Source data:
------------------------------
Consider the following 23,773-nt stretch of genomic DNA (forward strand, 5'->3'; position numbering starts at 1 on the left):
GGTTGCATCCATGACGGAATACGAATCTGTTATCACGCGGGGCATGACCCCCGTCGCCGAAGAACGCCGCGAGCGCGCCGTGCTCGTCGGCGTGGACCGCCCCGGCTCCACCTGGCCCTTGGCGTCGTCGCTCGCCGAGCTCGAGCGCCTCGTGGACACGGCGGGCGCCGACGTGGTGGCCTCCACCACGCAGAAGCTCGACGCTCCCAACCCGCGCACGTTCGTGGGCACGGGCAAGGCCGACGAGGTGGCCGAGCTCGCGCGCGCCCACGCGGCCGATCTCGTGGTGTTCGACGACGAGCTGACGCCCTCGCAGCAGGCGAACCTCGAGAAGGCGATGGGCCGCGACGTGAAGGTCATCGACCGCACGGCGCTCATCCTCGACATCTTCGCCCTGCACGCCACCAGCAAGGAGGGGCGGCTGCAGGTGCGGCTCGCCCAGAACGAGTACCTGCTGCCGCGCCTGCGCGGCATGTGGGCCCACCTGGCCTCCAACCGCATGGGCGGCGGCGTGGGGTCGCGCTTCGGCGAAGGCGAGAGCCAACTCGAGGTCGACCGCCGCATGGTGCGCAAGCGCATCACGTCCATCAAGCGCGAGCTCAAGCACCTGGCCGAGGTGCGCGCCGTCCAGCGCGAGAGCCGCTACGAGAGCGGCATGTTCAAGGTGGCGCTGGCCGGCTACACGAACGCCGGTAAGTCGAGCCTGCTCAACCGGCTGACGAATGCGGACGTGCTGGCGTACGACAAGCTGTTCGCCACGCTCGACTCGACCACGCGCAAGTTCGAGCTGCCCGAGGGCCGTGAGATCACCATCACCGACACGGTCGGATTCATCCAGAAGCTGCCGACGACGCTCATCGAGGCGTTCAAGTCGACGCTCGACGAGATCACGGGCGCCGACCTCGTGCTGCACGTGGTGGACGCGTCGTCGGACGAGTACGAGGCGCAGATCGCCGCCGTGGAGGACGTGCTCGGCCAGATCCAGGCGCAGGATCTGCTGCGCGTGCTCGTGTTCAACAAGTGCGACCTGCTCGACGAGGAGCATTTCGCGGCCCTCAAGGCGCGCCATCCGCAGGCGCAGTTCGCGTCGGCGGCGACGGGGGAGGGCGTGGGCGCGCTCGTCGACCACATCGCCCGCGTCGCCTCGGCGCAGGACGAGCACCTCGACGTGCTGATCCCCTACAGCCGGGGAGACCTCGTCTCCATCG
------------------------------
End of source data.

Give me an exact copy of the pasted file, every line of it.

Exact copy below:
Consider the following 23,773-nt stretch of genomic DNA (forward strand, 5'->3'; position numbering starts at 1 on the left):
GGTTGCATCCATGACGGAATACGAATCTGTTATCACGCGGGGCATGACCCCCGTCGCCGAAGAACGCCGCGAGCGCGCCGTGCTCGTCGGCGTGGACCGCCCCGGCTCCACCTGGCCCTTGGCGTCGTCGCTCGCCGAGCTCGAGCGCCTCGTGGACACGGCGGGCGCCGACGTGGTGGCCTCCACCACGCAGAAGCTCGACGCTCCCAACCCGCGCACGTTCGTGGGCACGGGCAAGGCCGACGAGGTGGCCGAGCTCGCGCGCGCCCACGCGGCCGATCTCGTGGTGTTCGACGACGAGCTGACGCCCTCGCAGCAGGCGAACCTCGAGAAGGCGATGGGCCGCGACGTGAAGGTCATCGACCGCACGGCGCTCATCCTCGACATCTTCGCCCTGCACGCCACCAGCAAGGAGGGGCGGCTGCAGGTGCGGCTCGCCCAGAACGAGTACCTGCTGCCGCGCCTGCGCGGCATGTGGGCCCACCTGGCCTCCAACCGCATGGGCGGCGGCGTGGGGTCGCGCTTCGGCGAAGGCGAGAGCCAACTCGAGGTCGACCGCCGCATGGTGCGCAAGCGCATCACGTCCATCAAGCGCGAGCTCAAGCACCTGGCCGAGGTGCGCGCCGTCCAGCGCGAGAGCCGCTACGAGAGCGGCATGTTCAAGGTGGCGCTGGCCGGCTACACGAACGCCGGTAAGTCGAGCCTGCTCAACCGGCTGACGAATGCGGACGTGCTGGCGTACGACAAGCTGTTCGCCACGCTCGACTCGACCACGCGCAAGTTCGAGCTGCCCGAGGGCCGTGAGATCACCATCACCGACACGGTCGGATTCATCCAGAAGCTGCCGACGACGCTCATCGAGGCGTTCAAGTCGACGCTCGACGAGATCACGGGCGCCGACCTCGTGCTGCACGTGGTGGACGCGTCGTCGGACGAGTACGAGGCGCAGATCGCCGCCGTGGAGGACGTGCTCGGCCAGATCCAGGCGCAGGATCTGCTGCGCGTGCTCGTGTTCAACAAGTGCGACCTGCTCGACGAGGAGCATTTCGCGGCCCTCAAGGCGCGCCATCCGCAGGCGCAGTTCGCGTCGGCGGCGACGGGGGAGGGCGTGGGCGCGCTCGTCGACCACATCGCCCGCGTCGCCTCGGCGCAGGACGAGCACCTCGACGTGCTGATCCCCTACAGCCGGGGAGACCTCGTCTCCATCG